Why MDF?

Solid hardwood and softwood - prone to swelling, bowing, and splitting - are rarely used in cabinet manufacturing today. Manufacturers have embraced composite materials and advancements, over time, continue to deliver better ways to build things.

  • Our competitors claim to use "REAL WOOD", but Plywood and MDF are both ENGINEERED MATERIALS.
  • Our competitors claim to use "REAL WOOD", but actually uses Plywood made up of sheets of wood veneer more prone to delamination.
  • Our competitors claim to use "REAL WOOD", but MDF is the preferred choice eliminating shrinkage or expansion due to temperature/humidity.

Most cabinets available for purchase today will be some form of engineered wood with a wood veneer or painted finish. Murphy Door has choosen to use MDF in our construction to bring you the highest quality door possible.

Comparing the Composite Materials

Plywood Expansion Gaps

Delamination

MDF Solid Composition

Plywood - An Engineered Wood Composite

Plywood, created in 1865, is a material manufactured from thin layers or "plies" of wood veneer glued together. Not much has changed in the process and problems arise with expansion gaps that are found within sheets. Plywood, like all wood products, expands and shrinks with changes in moisture levels. This expansion and contraction is the number one cause of delamination, an unsightly problem that is not easily fixed.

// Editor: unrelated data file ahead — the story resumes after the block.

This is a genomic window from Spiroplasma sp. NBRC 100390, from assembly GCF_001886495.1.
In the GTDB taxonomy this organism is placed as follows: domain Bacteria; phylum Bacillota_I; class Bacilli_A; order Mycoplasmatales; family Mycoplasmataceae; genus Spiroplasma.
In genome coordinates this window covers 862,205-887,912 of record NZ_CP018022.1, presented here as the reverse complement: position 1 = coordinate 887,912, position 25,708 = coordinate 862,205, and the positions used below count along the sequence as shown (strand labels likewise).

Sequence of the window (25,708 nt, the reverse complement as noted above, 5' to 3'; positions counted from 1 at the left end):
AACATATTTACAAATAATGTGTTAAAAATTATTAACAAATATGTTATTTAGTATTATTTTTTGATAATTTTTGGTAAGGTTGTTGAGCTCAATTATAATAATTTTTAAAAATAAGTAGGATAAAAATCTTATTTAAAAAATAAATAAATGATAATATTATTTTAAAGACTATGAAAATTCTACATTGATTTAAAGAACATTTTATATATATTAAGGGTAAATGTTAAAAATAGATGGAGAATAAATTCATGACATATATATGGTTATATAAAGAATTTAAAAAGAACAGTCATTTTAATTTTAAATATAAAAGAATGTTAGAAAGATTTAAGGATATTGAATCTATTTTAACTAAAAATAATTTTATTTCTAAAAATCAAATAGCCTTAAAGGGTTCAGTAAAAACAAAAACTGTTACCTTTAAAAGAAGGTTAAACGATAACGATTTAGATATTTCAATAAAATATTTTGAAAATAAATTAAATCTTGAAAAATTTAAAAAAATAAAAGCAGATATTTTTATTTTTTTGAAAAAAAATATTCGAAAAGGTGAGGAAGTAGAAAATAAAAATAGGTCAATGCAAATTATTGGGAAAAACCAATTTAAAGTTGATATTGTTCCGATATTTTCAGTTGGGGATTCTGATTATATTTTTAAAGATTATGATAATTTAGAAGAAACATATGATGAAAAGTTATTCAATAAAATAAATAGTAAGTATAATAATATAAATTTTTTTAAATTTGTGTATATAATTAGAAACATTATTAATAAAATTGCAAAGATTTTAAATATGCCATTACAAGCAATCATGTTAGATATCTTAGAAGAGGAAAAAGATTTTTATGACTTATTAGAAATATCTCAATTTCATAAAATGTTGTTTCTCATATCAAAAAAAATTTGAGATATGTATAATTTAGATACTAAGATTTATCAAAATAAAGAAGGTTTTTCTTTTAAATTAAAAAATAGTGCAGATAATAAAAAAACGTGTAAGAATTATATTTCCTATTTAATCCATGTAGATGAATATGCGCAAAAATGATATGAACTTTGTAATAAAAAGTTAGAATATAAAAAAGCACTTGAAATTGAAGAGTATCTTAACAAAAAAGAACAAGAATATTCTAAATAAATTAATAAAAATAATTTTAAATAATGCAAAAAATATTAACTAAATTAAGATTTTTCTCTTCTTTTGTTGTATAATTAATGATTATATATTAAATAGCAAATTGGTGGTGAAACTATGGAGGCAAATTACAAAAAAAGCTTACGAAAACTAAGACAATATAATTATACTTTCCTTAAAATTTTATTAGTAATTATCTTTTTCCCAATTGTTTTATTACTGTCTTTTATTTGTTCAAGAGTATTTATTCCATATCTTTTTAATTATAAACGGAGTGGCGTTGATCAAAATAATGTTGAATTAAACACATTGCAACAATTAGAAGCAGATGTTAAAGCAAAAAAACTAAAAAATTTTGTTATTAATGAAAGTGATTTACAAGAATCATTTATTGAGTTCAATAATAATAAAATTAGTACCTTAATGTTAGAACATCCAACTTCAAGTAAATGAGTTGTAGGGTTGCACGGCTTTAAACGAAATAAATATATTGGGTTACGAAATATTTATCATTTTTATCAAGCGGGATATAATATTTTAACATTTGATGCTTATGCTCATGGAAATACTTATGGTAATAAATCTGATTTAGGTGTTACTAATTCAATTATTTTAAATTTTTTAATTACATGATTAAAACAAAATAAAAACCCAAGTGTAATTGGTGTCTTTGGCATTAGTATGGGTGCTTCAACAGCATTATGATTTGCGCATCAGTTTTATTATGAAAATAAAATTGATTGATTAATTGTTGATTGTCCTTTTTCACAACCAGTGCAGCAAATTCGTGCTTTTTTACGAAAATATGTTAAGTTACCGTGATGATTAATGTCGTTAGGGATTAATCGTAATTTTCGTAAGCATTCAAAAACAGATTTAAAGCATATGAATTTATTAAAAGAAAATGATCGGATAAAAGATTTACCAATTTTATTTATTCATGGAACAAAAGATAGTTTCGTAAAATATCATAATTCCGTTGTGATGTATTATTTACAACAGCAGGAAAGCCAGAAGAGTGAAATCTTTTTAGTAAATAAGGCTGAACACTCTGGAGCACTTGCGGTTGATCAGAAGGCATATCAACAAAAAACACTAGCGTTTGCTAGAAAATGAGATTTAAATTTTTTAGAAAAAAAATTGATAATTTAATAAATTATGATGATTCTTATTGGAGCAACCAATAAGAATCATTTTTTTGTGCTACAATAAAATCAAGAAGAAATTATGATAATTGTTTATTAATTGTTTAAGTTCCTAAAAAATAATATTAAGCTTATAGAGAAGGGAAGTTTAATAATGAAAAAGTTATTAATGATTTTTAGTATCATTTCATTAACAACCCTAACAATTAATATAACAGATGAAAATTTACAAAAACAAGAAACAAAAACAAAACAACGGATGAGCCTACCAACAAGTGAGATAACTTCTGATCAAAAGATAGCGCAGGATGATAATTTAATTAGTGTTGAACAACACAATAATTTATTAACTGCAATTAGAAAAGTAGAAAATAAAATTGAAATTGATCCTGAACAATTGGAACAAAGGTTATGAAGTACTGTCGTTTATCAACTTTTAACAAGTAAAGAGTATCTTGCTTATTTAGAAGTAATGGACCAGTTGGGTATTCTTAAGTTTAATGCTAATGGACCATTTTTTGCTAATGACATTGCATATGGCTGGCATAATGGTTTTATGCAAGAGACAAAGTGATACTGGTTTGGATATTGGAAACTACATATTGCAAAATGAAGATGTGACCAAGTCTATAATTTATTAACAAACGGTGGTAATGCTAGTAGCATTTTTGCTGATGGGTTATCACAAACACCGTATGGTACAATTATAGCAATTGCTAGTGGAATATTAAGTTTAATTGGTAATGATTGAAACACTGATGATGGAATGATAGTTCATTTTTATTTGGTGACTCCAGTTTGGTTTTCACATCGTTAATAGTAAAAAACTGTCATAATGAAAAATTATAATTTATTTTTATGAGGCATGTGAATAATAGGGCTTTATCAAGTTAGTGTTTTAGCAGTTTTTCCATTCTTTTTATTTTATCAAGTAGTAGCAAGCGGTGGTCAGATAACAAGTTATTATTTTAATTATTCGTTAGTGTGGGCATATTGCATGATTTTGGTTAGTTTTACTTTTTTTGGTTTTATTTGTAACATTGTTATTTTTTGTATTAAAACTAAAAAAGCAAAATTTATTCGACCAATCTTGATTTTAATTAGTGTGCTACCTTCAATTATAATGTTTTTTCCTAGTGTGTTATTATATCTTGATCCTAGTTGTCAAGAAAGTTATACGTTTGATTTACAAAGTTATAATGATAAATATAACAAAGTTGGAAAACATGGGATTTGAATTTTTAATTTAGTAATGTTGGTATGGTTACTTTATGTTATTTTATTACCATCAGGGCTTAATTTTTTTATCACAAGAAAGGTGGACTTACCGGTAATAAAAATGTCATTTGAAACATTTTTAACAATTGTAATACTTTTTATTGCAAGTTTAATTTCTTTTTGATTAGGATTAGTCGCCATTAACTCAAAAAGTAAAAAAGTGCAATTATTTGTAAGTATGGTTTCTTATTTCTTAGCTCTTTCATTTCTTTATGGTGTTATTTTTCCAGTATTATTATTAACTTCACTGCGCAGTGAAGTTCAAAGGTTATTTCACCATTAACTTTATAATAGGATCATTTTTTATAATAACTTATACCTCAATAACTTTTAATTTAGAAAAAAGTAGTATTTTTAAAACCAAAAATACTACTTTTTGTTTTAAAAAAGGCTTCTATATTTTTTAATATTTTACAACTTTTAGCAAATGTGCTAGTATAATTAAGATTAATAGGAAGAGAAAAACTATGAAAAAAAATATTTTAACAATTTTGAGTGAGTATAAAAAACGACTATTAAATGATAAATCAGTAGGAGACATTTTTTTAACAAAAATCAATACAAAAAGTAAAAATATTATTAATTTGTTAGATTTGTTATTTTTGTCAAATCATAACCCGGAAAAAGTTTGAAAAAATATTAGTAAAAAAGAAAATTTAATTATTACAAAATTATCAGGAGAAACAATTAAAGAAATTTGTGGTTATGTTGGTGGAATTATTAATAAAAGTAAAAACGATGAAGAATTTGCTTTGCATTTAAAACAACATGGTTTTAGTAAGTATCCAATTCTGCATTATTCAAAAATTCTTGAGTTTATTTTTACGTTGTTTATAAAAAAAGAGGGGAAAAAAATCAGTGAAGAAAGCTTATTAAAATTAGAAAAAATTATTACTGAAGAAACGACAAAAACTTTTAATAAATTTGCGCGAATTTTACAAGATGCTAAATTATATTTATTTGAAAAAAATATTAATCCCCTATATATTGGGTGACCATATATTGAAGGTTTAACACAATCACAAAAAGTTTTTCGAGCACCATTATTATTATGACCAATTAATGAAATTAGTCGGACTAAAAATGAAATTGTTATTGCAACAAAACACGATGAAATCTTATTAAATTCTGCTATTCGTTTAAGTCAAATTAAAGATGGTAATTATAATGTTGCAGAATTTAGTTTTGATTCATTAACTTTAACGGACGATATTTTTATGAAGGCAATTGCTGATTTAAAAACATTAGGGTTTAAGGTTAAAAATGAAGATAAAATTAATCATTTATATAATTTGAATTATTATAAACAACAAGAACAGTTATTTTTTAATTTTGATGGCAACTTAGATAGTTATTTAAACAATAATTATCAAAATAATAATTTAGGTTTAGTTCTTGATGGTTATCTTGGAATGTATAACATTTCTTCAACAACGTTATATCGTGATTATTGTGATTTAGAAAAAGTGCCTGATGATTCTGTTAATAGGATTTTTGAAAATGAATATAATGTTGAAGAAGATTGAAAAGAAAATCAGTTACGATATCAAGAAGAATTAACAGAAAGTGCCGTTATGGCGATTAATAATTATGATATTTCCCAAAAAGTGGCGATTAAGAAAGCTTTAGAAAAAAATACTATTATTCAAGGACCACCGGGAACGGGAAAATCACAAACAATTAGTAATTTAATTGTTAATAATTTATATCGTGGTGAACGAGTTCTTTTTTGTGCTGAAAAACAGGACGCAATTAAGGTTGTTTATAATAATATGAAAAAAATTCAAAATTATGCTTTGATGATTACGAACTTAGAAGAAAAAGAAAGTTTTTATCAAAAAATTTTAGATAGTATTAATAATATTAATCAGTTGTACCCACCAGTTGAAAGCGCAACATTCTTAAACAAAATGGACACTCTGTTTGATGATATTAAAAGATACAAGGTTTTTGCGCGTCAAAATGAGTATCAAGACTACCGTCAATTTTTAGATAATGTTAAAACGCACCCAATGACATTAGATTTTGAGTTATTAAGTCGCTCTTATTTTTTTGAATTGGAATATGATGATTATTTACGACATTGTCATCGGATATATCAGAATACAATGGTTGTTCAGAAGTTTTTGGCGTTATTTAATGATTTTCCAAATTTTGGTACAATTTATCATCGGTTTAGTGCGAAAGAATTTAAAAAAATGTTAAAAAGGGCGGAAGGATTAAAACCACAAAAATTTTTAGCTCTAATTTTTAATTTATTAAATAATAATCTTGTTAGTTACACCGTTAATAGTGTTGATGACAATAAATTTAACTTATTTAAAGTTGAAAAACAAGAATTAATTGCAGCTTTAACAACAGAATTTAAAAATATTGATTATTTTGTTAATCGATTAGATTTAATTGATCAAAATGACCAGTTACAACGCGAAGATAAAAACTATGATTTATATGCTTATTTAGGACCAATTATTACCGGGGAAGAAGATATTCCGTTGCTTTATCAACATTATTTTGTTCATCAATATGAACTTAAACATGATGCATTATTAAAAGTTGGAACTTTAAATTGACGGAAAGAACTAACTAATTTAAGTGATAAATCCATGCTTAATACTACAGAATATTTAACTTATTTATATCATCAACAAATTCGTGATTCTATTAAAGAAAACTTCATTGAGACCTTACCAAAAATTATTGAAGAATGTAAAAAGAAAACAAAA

MDF - Medium Density Fiberboard - A Superior Wood Composite

MDF, made with hardwood and softwood fibers, was introduced in 1960. Wood fibers are glued together using a wax and resin adhesive, then made into panels by applying high temperature and pressure. Unlike plywood, MDF panels are a solid composition and will not warp, crack, or split. MDF expands and contracts when there are fluctuations in temperature and humidity but because of its structure it moves as a unit. Even with extreme changes in humidity and temperature, you won't have to worry about delamination and damage to your door.

MDF's superior characteristic are the reason it has been embraced by most cabinet manufacturers today. Our high quality construction pairs MDF panels with wood veneers delivering the best door possible. The face frame, cabinet doors, and top casing are constructed with solid hardwood.

Moisture Resistant Paint Grade MDF

Our latest MDF offering takes it to the next level! Armorite Moisture Resistant Paint Grade MDF offers superior moisture resistance and make it a great choice for doors that will be installed in bathrooms, kitchens, basements, or other high-humidity areas in your home.